GIFs are a lossless image format with a limited colour palette which makes them far from ideal for uploading digital photography, but ideal for buttons and blocks of colour. You may be more familiar with the term GIF in relation to sending your friends funny GIFs of short image/video hybrids from Friends episodes. However, a GIF can also be a stationary, solid image. They’re rarely used throughout web design as the lossless benefit of a GIF is not worth the sacrifice of the extremely limited colour palette. If a lossless image is required, a PNG will be used in place of this due to the superior colour palette available.
- Colour Palette: 16,000,000
- Supported Colour Space: RGB/RGBA
- Loss: Lossless
- Primary Use: Transparent overlays
PNGs were developed years after the GIF and JPEG format, and they aim to bring together the best of both worlds. They’re lossless, have a 16,000,000 wide colour palette and support transparency. So why aren’t we using them over and above the humble JPEG? The simple answer being that PNGs come at a cost – file size. As mentioned above, a large file size means longer loading times at a detriment to your SERPs rankings. Adobe Photoshop (or some of the free alternatives listed below) enables you to save PNGs as two different file sizes:
256 colour palette | smaller file size | will not provide the same image quality as a JPEG
16,000,000 colour palette | larger file size | increases page load time if used too regularly. I.e. instead of a JPEG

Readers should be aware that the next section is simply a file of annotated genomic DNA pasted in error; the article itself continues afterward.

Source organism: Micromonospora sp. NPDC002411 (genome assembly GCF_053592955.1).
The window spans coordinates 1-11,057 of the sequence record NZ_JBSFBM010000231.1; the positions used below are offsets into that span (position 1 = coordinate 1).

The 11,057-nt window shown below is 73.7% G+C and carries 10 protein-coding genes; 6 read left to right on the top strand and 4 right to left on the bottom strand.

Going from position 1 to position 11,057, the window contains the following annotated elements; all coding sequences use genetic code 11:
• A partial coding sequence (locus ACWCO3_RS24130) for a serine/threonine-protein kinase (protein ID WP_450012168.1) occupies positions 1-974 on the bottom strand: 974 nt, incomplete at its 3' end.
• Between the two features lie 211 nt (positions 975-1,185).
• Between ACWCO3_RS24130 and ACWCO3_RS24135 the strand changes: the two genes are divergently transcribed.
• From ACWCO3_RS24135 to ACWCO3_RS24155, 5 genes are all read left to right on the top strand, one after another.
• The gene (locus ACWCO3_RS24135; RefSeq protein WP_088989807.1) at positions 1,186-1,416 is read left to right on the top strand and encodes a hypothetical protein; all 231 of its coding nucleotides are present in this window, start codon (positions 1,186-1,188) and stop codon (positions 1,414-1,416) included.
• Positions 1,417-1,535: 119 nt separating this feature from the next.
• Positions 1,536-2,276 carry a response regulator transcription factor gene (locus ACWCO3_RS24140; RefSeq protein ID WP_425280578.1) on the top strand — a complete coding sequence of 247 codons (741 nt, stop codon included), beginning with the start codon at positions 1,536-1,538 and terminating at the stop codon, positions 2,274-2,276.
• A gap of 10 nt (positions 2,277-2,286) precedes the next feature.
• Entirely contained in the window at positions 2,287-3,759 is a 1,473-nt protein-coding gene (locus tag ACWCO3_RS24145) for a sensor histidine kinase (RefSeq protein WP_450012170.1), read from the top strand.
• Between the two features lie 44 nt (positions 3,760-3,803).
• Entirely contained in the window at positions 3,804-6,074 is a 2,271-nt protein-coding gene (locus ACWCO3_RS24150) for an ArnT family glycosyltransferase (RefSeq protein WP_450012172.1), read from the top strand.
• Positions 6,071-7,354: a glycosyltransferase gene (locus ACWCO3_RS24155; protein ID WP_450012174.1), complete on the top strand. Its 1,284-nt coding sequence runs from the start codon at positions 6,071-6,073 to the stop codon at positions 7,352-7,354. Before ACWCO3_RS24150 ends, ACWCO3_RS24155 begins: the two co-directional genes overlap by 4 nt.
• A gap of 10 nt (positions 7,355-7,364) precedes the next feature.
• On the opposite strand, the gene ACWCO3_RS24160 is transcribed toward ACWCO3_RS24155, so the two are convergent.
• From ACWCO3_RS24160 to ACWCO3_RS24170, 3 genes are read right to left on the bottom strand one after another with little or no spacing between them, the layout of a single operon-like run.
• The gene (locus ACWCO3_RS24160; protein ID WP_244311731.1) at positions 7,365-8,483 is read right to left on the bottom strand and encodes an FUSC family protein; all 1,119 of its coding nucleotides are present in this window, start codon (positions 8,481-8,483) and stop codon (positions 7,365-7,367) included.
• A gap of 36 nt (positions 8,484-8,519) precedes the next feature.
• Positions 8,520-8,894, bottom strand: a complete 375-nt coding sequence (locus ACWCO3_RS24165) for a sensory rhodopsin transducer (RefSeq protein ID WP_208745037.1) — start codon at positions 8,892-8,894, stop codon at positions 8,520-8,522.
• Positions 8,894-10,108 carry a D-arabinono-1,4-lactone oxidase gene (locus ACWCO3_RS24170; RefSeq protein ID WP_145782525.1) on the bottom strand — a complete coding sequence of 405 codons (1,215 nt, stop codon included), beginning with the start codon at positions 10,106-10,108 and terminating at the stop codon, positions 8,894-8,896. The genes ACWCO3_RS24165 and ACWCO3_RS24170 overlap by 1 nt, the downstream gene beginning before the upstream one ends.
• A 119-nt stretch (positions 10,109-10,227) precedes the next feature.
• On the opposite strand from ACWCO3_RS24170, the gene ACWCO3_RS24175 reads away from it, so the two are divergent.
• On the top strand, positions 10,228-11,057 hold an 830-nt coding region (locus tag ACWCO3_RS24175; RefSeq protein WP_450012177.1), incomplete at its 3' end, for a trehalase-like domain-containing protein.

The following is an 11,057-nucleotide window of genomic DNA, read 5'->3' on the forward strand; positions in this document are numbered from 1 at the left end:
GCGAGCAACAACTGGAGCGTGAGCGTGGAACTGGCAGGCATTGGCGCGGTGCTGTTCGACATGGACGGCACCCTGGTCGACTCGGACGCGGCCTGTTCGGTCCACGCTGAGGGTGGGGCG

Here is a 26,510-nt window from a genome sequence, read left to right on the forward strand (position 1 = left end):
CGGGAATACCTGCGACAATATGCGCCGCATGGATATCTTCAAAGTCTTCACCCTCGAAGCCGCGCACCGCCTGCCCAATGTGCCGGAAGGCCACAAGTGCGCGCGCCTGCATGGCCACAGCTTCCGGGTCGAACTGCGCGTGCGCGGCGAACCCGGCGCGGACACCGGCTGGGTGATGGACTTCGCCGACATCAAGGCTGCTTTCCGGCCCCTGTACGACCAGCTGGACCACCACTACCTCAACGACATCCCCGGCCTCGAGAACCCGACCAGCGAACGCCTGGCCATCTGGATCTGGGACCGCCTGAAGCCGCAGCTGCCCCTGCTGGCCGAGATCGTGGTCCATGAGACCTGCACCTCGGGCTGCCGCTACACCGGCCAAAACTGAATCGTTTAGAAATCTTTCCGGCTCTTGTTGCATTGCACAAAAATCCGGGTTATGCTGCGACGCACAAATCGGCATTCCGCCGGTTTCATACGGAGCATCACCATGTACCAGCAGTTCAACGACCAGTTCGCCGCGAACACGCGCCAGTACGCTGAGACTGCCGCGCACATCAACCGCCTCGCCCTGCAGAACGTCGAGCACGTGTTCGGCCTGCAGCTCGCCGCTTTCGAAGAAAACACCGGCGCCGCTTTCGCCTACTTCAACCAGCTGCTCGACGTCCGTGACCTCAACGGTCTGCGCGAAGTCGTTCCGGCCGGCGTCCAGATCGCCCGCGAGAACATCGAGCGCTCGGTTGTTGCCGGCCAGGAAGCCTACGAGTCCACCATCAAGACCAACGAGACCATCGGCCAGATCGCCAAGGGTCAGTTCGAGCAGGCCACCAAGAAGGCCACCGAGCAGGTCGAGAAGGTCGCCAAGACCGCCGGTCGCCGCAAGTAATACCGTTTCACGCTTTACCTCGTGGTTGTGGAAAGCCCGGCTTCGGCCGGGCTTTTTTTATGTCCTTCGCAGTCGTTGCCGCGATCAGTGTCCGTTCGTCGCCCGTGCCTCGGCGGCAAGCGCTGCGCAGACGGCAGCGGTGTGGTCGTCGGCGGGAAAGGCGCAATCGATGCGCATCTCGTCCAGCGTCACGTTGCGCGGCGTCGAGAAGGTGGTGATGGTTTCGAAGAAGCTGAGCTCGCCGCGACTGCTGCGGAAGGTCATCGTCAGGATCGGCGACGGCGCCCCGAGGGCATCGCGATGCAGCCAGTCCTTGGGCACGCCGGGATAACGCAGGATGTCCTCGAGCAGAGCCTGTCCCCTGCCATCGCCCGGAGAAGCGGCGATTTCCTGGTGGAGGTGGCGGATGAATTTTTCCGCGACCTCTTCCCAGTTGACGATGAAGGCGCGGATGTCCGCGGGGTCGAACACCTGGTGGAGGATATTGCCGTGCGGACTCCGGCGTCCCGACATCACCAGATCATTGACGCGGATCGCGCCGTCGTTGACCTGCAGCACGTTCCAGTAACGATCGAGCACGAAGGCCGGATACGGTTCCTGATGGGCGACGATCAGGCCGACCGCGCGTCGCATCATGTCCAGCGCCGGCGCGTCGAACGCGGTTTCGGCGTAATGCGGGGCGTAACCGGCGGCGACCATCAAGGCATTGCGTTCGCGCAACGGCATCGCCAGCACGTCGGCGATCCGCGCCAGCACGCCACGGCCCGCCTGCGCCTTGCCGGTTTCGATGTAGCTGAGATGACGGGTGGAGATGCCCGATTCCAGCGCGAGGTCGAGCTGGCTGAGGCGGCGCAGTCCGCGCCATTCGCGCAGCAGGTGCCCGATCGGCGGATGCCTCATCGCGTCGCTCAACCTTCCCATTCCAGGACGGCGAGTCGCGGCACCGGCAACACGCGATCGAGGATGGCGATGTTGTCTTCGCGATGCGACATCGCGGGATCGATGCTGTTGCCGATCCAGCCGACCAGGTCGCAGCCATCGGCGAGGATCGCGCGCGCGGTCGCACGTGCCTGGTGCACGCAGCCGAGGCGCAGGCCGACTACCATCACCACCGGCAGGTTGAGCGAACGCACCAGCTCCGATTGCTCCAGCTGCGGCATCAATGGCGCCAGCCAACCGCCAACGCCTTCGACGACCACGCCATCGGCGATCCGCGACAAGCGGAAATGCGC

That doesn’t mean that they don’t still have their place on your website, though. Finding the balance between using an appropriate number of larger file sizes that support your beautiful web design (transparent overlays), and maintaining functionality, is the key to maintaining a stunning website and your SERPs rankings.
No, I’m not talking about getting a manicure (though I might need to after all this typing…). Thumbnails are those small images that are a sample of the content that you’re about to click on. For example, when watching videos on YouTube, the pictures in the sidebar that accompany the links to other similar videos are thumbnails. These are regularly overlooked in an image optimisation to-do list. But these guys are a wolf in sheep’s clothing when it comes to your website.
So, how do you optimise your thumbnails? Well, you won’t hear us say this often, but thumbnails are one area in which you can let aesthetic quality take a back seat in favour of functionality. “They’re only a small image though?”. True. However, you’re likely to have many thumbnails across a page and those will all add up and start to put some strain on your load speed.
Don’t hate us, but we’re going against everything we’ve just said again. Make sure that you assign your thumbnails entirely different alt text to the larger, higher quality image that you actually want to rank in SERPs image results. For example, if a user searches for an item that you’re selling, and the image that’s ranked in the images banner at the top of the SERPs is a low-quality thumbnail image then it won’t be showing your product in all its shining glory.